The experts say, “Write what you know.” Well, what could you know more about than your own hometown? That’s the idea that occurred to me when I was on vacation a few months ago. We were enjoying San Antonio and utilizing a little guidebook called “100 Things To Do In San Antonio Before You Die”. It was easy to jump to just the thing you were interested in, without being bogged down in explanation and history – totally different from the weighty volumes of my own town.
Light bulb moment!
Why not write a book about Branson that would fit in with this series and be a quick reference for residents and tourists alike? I contacted the publishers of that San Antonio book, Reedy Press, and it was the fastest sale of a book idea I’ve ever had! Within hours I had the go-ahead, and a deadline of just a few weeks.
I’ve been working like a madwoman to collect ideas for fun spots to eat, play, learn, and explore. It’s more difficult to try to be brief on each stop than to put all my knowledge on the page, but that was the challenge. (Besides, I can put all that extra info HERE for YOU!)
The manuscript has been completed, the cover art is done, and we expect a publication release date for Spring 2018. Stay tuned for ordering info and more tips about the Branson area!
One night at Wednesday Writers, Chet was telling us about his experiences in Chile and the stray dogs that roam the streets – even ride the buses, knowing their stop and trotting off on their unknown missions. We decided to come back the next time with a poem about strays, whatever that meant to us. Here is mine, framed in my work as the owner of a tea room and floral shop, the favorite haunt of widows and retirees…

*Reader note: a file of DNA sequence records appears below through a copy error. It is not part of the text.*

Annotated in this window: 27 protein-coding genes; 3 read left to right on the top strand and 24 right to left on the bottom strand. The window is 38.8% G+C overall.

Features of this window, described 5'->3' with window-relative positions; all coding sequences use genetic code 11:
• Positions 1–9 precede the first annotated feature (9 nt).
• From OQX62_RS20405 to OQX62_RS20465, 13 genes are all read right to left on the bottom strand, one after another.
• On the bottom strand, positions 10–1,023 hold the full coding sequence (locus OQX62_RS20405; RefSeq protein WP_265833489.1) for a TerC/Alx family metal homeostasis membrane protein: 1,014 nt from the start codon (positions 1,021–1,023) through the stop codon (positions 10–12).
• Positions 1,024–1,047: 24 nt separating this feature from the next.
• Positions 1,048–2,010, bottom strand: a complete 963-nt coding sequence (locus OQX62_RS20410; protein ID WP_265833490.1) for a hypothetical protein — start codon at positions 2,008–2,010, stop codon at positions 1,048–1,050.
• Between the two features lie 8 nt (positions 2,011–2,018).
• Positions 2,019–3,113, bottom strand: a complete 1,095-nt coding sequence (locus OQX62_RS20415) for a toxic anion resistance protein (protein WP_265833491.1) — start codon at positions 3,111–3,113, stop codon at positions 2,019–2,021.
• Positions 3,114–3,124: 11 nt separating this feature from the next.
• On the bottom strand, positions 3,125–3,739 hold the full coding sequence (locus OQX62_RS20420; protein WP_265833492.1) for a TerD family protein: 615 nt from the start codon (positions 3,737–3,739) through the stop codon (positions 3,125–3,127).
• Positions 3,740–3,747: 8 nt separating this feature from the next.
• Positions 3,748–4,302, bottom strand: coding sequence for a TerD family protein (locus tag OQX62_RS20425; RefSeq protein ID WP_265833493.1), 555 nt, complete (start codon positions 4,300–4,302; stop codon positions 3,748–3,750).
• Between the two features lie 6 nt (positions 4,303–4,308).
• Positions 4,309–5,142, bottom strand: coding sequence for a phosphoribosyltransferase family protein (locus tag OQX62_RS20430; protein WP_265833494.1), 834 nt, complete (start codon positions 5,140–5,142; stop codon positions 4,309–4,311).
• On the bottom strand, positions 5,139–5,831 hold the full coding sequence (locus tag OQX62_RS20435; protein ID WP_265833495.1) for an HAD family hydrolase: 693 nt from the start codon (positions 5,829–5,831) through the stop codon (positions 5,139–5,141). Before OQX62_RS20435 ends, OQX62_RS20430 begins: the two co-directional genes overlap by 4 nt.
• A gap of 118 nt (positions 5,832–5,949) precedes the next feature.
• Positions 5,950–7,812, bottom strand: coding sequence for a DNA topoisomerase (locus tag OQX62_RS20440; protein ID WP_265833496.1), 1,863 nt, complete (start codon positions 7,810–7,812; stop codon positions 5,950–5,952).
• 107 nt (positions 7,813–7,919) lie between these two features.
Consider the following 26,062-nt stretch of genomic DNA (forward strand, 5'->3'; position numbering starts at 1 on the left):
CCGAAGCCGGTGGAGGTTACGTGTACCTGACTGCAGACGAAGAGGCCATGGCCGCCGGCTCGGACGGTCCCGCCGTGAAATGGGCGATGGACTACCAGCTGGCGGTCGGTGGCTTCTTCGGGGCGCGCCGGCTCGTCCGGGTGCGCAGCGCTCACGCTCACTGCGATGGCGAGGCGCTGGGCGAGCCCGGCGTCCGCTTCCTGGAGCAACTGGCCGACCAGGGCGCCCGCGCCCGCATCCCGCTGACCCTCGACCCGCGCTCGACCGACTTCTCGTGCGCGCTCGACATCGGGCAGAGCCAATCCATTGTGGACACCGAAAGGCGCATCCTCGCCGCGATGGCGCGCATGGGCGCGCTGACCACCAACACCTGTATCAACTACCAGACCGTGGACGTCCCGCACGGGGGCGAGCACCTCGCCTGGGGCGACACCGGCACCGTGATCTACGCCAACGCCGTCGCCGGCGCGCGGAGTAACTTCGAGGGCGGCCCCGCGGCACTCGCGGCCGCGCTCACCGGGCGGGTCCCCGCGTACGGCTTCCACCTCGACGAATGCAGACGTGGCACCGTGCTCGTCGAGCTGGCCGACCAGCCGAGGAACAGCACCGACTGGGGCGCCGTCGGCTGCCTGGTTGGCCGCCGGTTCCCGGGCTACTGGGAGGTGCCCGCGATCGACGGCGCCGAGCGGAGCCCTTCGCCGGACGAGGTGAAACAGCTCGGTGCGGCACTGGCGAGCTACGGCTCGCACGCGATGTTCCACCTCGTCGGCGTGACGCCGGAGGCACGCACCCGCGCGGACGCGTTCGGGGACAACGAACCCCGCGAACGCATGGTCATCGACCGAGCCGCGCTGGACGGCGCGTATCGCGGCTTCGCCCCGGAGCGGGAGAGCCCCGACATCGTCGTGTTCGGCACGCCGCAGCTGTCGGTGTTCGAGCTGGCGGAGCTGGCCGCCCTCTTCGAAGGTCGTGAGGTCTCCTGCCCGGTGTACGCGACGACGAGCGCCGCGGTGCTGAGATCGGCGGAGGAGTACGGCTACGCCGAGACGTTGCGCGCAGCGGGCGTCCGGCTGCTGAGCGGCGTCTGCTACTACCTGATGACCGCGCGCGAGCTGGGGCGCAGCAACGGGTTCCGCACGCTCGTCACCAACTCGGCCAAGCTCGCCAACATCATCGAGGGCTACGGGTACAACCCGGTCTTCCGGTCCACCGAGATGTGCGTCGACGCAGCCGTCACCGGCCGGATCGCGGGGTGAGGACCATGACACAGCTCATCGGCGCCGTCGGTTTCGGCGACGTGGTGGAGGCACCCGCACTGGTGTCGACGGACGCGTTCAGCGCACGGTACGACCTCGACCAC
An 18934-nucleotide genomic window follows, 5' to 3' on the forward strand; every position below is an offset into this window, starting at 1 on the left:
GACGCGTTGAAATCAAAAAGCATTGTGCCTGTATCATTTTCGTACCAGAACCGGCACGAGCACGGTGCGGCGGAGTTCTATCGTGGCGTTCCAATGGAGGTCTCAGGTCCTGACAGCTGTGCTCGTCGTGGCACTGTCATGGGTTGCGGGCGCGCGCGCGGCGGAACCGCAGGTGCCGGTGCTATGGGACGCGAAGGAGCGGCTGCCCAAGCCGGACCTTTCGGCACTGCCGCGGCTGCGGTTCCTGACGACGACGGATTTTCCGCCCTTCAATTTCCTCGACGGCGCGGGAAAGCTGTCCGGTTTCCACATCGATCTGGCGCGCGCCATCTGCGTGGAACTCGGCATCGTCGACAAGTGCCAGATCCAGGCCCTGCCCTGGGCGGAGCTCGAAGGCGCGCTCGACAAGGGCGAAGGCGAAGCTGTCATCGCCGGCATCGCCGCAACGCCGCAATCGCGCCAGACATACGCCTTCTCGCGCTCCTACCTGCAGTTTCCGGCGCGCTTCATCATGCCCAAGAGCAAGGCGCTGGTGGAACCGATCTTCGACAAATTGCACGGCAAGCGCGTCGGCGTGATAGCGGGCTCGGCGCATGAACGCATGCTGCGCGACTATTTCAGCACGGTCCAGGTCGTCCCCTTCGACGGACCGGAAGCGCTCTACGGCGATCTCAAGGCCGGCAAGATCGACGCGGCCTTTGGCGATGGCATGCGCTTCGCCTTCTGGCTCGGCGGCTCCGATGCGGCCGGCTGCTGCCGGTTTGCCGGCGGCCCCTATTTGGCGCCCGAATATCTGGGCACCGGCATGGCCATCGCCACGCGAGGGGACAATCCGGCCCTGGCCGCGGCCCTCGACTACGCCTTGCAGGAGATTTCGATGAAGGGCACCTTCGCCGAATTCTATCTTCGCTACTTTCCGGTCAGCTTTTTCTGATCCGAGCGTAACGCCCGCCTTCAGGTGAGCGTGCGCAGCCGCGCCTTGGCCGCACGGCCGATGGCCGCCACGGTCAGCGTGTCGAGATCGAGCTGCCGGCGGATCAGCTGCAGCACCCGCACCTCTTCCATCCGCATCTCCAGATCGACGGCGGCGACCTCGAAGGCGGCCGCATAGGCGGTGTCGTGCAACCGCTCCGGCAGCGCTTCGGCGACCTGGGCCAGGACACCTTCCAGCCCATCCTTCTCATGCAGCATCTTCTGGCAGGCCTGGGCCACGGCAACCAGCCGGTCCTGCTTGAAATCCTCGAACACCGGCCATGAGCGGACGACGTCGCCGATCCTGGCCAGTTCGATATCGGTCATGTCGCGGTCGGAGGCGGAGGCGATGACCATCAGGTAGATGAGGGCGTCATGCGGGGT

They trickle in, one at a time,
eyes grazing the board for today’s special
Before gravitating to the table they share
Presbyterian, Methodist, Agnostic,
Retired, Working, on Social Security,
Bemoaning the odd ache and grey hair and
Lira, Lila, Pat, Barbara,
Ann, Muriel, Violet, Jean,
They laugh and celebrate another year
and never speak of their silent mates
I bring them dessert and
endless cups of coffee,
Taking my place on the fringe of
Time makes strays of us all.
One death follows another,
But without the fanfare,
The sympathy cards
Of the First.
A long-time friend is uncomfortable
with your grief
and departs in a murmured apology.
They really have become so busy,
But do call if you need anything.
The congregation looks askance,
Wondering what you did to deserve
An army of Job’s comforters
Twisting scripture into a
Cat ‘o Nine Tails.
The fatherless child taunted,
The inflated bill from the workman
The lazy man requests a loan.
Like a lover’s blows,
Only the first punch surprises.
The rest rain down
and are hardly felt.
For those who are meeting grief for the first time, it can come as a shock that life (at least for everyone else) returns to normal so soon. And that the widow radar comes out and creates a target on your back for every shyster in the tri-county area. Or that those around you can be so callous as to suggest that you – or worse, your child – need to develop a thicker skin.
I hope that you, if you find yourself in this unenviable position, are able to turn inward and recognize the traits of PTSD that you are probably experiencing. That you put everyone else outside the fence of your existence and focus only on what has a right to live in your space. You may not be able to stop the assault, but you can let it wash over you until you are stronger, knowing that it is their burden and not yours.